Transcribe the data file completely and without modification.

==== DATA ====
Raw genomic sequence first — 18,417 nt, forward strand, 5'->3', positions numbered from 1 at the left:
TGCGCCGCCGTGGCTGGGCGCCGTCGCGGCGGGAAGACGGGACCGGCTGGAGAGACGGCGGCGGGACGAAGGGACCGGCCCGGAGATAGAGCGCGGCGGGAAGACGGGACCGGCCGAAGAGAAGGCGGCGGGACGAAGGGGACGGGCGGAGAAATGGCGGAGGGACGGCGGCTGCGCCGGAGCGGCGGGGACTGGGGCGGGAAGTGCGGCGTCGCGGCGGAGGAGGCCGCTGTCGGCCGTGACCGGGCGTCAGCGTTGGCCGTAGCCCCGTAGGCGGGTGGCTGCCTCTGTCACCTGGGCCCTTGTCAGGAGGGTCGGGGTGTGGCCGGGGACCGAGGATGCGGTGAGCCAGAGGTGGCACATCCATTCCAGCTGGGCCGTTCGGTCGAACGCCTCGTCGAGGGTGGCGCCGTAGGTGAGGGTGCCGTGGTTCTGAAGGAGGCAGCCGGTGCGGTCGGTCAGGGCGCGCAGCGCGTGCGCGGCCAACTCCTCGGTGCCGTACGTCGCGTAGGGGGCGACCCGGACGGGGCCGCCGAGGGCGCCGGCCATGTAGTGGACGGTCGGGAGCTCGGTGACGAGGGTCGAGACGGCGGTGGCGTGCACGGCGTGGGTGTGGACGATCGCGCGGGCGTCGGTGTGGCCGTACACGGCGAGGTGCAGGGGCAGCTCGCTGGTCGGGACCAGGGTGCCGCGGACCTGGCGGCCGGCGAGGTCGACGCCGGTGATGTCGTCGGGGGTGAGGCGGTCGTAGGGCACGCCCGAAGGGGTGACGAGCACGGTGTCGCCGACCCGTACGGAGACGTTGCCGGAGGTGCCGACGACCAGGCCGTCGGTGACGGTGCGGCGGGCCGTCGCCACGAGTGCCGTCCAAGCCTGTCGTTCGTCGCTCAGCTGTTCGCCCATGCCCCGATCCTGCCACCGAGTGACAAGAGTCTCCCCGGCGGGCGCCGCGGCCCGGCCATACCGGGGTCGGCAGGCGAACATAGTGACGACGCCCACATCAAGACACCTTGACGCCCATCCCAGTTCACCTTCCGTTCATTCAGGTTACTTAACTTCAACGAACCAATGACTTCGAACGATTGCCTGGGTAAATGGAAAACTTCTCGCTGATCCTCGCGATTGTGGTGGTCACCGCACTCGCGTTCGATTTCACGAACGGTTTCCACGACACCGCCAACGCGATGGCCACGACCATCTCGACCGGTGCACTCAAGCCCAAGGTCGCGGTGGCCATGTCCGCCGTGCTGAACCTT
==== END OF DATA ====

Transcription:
Raw genomic sequence first — 18,417 nt, forward strand, 5'->3', positions numbered from 1 at the left:
TGCGCCGCCGTGGCTGGGCGCCGTCGCGGCGGGAAGACGGGACCGGCTGGAGAGACGGCGGCGGGACGAAGGGACCGGCCCGGAGATAGAGCGCGGCGGGAAGACGGGACCGGCCGAAGAGAAGGCGGCGGGACGAAGGGGACGGGCGGAGAAATGGCGGAGGGACGGCGGCTGCGCCGGAGCGGCGGGGACTGGGGCGGGAAGTGCGGCGTCGCGGCGGAGGAGGCCGCTGTCGGCCGTGACCGGGCGTCAGCGTTGGCCGTAGCCCCGTAGGCGGGTGGCTGCCTCTGTCACCTGGGCCCTTGTCAGGAGGGTCGGGGTGTGGCCGGGGACCGAGGATGCGGTGAGCCAGAGGTGGCACATCCATTCCAGCTGGGCCGTTCGGTCGAACGCCTCGTCGAGGGTGGCGCCGTAGGTGAGGGTGCCGTGGTTCTGAAGGAGGCAGCCGGTGCGGTCGGTCAGGGCGCGCAGCGCGTGCGCGGCCAACTCCTCGGTGCCGTACGTCGCGTAGGGGGCGACCCGGACGGGGCCGCCGAGGGCGCCGGCCATGTAGTGGACGGTCGGGAGCTCGGTGACGAGGGTCGAGACGGCGGTGGCGTGCACGGCGTGGGTGTGGACGATCGCGCGGGCGTCGGTGTGGCCGTACACGGCGAGGTGCAGGGGCAGCTCGCTGGTCGGGACCAGGGTGCCGCGGACCTGGCGGCCGGCGAGGTCGACGCCGGTGATGTCGTCGGGGGTGAGGCGGTCGTAGGGCACGCCCGAAGGGGTGACGAGCACGGTGTCGCCGACCCGTACGGAGACGTTGCCGGAGGTGCCGACGACCAGGCCGTCGGTGACGGTGCGGCGGGCCGTCGCCACGAGTGCCGTCCAAGCCTGTCGTTCGTCGCTCAGCTGTTCGCCCATGCCCCGATCCTGCCACCGAGTGACAAGAGTCTCCCCGGCGGGCGCCGCGGCCCGGCCATACCGGGGTCGGCAGGCGAACATAGTGACGACGCCCACATCAAGACACCTTGACGCCCATCCCAGTTCACCTTCCGTTCATTCAGGTTACTTAACTTCAACGAACCAATGACTTCGAACGATTGCCTGGGTAAATGGAAAACTTCTCGCTGATCCTCGCGATTGTGGTGGTCACCGCACTCGCGTTCGATTTCACGAACGGTTTCCACGACACCGCCAACGCGATGGCCACGACCATCTCGACCGGTGCACTCAAGCCCAAGGTCGCGGTGGCCATGTCCGCCGTGCTGAACCTT